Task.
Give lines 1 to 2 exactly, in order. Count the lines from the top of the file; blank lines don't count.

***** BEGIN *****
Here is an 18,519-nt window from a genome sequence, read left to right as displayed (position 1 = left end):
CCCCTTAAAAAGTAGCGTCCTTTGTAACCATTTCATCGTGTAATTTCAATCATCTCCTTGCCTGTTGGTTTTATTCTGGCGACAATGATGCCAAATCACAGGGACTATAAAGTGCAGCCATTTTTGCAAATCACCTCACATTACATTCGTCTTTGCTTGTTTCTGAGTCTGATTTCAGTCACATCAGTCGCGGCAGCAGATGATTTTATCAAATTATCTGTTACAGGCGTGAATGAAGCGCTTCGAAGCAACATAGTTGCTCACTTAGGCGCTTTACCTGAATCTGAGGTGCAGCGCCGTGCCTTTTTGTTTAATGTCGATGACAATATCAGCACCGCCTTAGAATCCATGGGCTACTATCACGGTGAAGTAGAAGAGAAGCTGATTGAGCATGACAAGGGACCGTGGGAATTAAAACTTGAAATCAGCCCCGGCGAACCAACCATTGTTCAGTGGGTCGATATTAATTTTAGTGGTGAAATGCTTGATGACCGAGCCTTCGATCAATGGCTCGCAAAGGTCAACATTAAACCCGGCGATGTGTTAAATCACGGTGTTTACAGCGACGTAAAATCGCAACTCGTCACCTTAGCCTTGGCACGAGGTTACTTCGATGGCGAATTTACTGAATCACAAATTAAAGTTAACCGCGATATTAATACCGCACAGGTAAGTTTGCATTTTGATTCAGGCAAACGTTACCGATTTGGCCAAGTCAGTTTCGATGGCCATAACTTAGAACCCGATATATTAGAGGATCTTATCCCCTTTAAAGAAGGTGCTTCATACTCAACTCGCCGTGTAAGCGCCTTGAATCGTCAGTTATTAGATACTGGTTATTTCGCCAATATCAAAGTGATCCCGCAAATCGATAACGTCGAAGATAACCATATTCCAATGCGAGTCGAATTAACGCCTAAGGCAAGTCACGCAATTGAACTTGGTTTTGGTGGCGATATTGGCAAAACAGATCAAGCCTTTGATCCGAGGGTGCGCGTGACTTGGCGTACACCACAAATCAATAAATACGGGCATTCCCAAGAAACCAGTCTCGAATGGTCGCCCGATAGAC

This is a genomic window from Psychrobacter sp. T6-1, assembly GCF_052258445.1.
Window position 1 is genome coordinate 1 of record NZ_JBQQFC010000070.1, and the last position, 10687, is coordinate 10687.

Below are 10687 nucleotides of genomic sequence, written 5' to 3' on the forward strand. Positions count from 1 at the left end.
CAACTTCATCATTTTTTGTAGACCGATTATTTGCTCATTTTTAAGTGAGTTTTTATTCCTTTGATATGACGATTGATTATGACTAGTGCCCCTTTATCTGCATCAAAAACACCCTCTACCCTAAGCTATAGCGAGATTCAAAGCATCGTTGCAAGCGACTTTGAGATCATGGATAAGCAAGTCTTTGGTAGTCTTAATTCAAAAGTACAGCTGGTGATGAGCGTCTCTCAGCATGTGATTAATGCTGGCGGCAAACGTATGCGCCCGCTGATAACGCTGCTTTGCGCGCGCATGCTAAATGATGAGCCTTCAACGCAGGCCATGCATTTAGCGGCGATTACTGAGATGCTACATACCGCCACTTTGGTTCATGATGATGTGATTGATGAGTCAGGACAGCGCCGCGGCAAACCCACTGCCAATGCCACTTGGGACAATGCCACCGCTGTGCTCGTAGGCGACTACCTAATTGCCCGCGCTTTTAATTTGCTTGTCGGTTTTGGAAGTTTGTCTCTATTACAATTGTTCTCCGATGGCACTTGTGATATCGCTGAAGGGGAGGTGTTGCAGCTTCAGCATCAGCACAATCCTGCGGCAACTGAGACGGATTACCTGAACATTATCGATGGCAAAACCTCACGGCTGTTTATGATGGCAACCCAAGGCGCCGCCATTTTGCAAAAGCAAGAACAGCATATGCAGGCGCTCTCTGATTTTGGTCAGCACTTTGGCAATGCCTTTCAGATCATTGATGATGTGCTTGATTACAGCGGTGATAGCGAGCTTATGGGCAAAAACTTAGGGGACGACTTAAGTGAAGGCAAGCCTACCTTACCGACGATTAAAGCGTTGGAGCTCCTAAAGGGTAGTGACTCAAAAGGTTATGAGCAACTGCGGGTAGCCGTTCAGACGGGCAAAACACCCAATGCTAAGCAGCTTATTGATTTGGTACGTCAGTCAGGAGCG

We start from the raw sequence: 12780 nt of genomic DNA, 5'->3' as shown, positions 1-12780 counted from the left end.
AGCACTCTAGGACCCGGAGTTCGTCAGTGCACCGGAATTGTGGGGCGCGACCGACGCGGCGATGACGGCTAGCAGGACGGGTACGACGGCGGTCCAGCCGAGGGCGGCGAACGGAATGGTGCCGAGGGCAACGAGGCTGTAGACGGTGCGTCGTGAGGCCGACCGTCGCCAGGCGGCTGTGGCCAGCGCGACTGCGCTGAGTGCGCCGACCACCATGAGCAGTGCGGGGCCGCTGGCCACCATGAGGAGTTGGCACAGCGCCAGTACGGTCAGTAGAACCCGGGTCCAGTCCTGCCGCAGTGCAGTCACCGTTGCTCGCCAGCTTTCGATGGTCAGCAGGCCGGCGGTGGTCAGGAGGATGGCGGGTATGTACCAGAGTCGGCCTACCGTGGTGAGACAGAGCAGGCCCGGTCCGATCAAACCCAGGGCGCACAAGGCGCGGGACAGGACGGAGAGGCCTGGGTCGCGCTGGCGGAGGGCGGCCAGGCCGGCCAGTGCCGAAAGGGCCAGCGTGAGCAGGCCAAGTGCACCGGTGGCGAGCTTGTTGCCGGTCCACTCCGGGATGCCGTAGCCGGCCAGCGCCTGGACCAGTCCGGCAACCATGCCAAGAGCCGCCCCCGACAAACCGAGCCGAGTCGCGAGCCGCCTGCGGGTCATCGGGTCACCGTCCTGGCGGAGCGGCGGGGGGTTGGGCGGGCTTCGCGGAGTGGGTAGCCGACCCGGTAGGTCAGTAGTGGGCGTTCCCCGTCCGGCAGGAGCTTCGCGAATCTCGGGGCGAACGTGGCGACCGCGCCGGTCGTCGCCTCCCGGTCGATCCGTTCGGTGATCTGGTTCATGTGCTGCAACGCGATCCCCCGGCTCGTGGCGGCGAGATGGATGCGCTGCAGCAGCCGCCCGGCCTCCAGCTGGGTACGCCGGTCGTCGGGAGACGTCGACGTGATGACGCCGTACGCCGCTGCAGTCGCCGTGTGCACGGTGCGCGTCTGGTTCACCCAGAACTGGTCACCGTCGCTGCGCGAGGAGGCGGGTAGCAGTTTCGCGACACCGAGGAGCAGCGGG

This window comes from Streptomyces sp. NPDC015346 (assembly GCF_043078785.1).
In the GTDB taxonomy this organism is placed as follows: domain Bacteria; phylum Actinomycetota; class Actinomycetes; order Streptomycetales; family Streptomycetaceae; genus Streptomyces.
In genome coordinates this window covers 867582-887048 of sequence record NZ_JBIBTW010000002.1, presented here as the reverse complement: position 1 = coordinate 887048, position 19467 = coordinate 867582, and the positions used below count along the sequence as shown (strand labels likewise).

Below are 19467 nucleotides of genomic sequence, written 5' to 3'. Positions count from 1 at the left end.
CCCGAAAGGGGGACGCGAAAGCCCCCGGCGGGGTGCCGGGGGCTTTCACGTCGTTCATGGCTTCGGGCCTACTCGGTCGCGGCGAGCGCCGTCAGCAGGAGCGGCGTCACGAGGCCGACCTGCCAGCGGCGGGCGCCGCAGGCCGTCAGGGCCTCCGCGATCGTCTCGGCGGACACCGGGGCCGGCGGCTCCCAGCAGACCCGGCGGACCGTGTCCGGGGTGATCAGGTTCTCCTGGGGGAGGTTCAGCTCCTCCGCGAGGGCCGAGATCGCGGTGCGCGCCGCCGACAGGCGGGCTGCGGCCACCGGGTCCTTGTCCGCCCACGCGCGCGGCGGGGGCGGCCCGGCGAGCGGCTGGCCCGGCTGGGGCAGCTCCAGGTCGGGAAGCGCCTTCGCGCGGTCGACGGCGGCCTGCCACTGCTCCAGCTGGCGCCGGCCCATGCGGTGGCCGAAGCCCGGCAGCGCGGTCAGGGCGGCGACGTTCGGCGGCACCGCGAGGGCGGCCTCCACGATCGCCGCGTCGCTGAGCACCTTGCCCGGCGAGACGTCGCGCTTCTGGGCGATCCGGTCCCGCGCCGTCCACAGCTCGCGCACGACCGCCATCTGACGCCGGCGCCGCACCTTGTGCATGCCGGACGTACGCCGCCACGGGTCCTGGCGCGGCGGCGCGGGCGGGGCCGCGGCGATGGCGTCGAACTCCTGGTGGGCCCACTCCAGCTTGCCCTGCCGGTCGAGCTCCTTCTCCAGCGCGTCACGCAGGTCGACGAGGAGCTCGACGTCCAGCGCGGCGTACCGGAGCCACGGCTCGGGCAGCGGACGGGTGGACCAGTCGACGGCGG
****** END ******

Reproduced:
Here is an 18,519-nt window from a genome sequence, read left to right as displayed (position 1 = left end):
CCCCTTAAAAAGTAGCGTCCTTTGTAACCATTTCATCGTGTAATTTCAATCATCTCCTTGCCTGTTGGTTTTATTCTGGCGACAATGATGCCAAATCACAGGGACTATAAAGTGCAGCCATTTTTGCAAATCACCTCACATTACATTCGTCTTTGCTTGTTTCTGAGTCTGATTTCAGTCACATCAGTCGCGGCAGCAGATGATTTTATCAAATTATCTGTTACAGGCGTGAATGAAGCGCTTCGAAGCAACATAGTTGCTCACTTAGGCGCTTTACCTGAATCTGAGGTGCAGCGCCGTGCCTTTTTGTTTAATGTCGATGACAATATCAGCACCGCCTTAGAATCCATGGGCTACTATCACGGTGAAGTAGAAGAGAAGCTGATTGAGCATGACAAGGGACCGTGGGAATTAAAACTTGAAATCAGCCCCGGCGAACCAACCATTGTTCAGTGGGTCGATATTAATTTTAGTGGTGAAATGCTTGATGACCGAGCCTTCGATCAATGGCTCGCAAAGGTCAACATTAAACCCGGCGATGTGTTAAATCACGGTGTTTACAGCGACGTAAAATCGCAACTCGTCACCTTAGCCTTGGCACGAGGTTACTTCGATGGCGAATTTACTGAATCACAAATTAAAGTTAACCGCGATATTAATACCGCACAGGTAAGTTTGCATTTTGATTCAGGCAAACGTTACCGATTTGGCCAAGTCAGTTTCGATGGCCATAACTTAGAACCCGATATATTAGAGGATCTTATCCCCTTTAAAGAAGGTGCTTCATACTCAACTCGCCGTGTAAGCGCCTTGAATCGTCAGTTATTAGATACTGGTTATTTCGCCAATATCAAAGTGATCCCGCAAATCGATAACGTCGAAGATAACCATATTCCAATGCGAGTCGAATTAACGCCTAAGGCAAGTCACGCAATTGAACTTGGTTTTGGTGGCGATATTGGCAAAACAGATCAAGCCTTTGATCCGAGGGTGCGCGTGACTTGGCGTACACCACAAATCAATAAATACGGGCATTCCCAAGAAACCAGTCTCGAATGGTCGCCCGATAGAC